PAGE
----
When you want to make a change in your life, wellness or otherwise, what’s the best approach?
Want it very badly but do nothing about it
Jump right in and do it already!
Approach it very carefully, making very small adjustments that over time yield the transformation you desire
Everyone knows it’s #3, right?
Except it isn’t. At least not always. When it comes down to it, there is no one perfect way to make changes in your life. Let this sink in and you’ve just saved yourself the need to read the scores of books out there on habit change. (I know—I read them.)
Hopefully you realize that answer #1 won’t help, either.
A common example of the take-it-easy approach is when it comes to everyone’s favorite wellness practice, flossing. You’ve probably heard that you should start with just one tooth to ease you into the routine of doing it every day.
I tried that. And I failed.
Because—really, one tooth? Who can work up enthusiasm for one tooth? I wasn’t going to go through all of the rigmarole of taking out the little box of floss and wrapping it around my fingers just to floss a single incisor. Imagine how long it would take to work up to your whole mouth—and get the beneficial effect you want. That’s just depressing.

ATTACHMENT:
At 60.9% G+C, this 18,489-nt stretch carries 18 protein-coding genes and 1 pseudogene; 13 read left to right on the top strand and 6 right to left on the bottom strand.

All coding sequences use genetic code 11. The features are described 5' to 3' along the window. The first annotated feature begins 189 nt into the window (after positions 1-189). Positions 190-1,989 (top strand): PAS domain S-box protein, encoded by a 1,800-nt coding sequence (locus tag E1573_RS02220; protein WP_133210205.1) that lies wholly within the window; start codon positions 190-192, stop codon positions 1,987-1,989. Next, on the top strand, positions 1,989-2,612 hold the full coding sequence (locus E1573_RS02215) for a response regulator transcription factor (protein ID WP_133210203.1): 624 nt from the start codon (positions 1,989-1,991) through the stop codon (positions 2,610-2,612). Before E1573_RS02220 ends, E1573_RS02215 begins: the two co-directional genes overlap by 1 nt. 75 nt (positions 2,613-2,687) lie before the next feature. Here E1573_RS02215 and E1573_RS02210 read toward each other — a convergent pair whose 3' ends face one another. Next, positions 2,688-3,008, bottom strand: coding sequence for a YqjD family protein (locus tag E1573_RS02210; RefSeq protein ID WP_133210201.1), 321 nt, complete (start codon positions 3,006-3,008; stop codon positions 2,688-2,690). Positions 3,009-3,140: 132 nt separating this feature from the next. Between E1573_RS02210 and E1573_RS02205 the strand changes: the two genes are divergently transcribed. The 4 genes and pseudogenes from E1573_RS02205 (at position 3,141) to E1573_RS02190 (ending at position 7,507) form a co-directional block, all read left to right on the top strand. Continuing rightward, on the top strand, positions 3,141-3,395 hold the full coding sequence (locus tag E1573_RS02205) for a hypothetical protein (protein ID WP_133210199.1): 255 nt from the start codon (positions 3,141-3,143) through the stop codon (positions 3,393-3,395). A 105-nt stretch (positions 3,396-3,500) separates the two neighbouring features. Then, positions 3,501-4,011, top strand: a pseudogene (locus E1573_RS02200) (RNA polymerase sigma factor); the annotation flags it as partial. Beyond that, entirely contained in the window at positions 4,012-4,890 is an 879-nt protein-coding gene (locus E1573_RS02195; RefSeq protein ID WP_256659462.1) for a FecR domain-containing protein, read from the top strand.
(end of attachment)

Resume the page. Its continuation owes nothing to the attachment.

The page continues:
So I went the opposite route. Basically I chose option #2. I decided to floss every time I brushed my teeth, which is usually three times a day. Doing it that frequently has three main benefits:
The frequency helps cement the habit more quickly
The frequency also helps you see results more quickly (bye-bye, bleeding gums!)
I didn’t have to be perfect. If I skipped one time doing it, I was still doing it twice—which was two times more than I had been before
I do this with workouts and fasting intervals, too. By aiming to do more than I ultimately care about, I (generally) set myself up for success. And if it doesn’t work at all, I’ve learned how not to pursue that particular goal.
However—and this is a big one—this does not work in scenarios in which your emotions get involved.
I didn’t feel like a failure when the small-modification approach didn’t work for me. I didn’t have any emotions or feelings of self-worth tied up with my ability to floss regularly (though I knew I really want to do it for my gums’ sake). It was simply an experiment and it failed, teaching me only that I needed to try a different way.
If you’re trying to make a change that’s all tied up with feelings about yourself—and you know that you won’t be neutral about “failing”—then you might find more success with making very small, careful modifications. Ease yourself into it.
So the gist is: Know yourself. You already do—you just might be working against this knowledge. Recognize what situations are fraught with feelings—and which you’re neutral about. And to the extent you can, remember that it’s all just an experiment.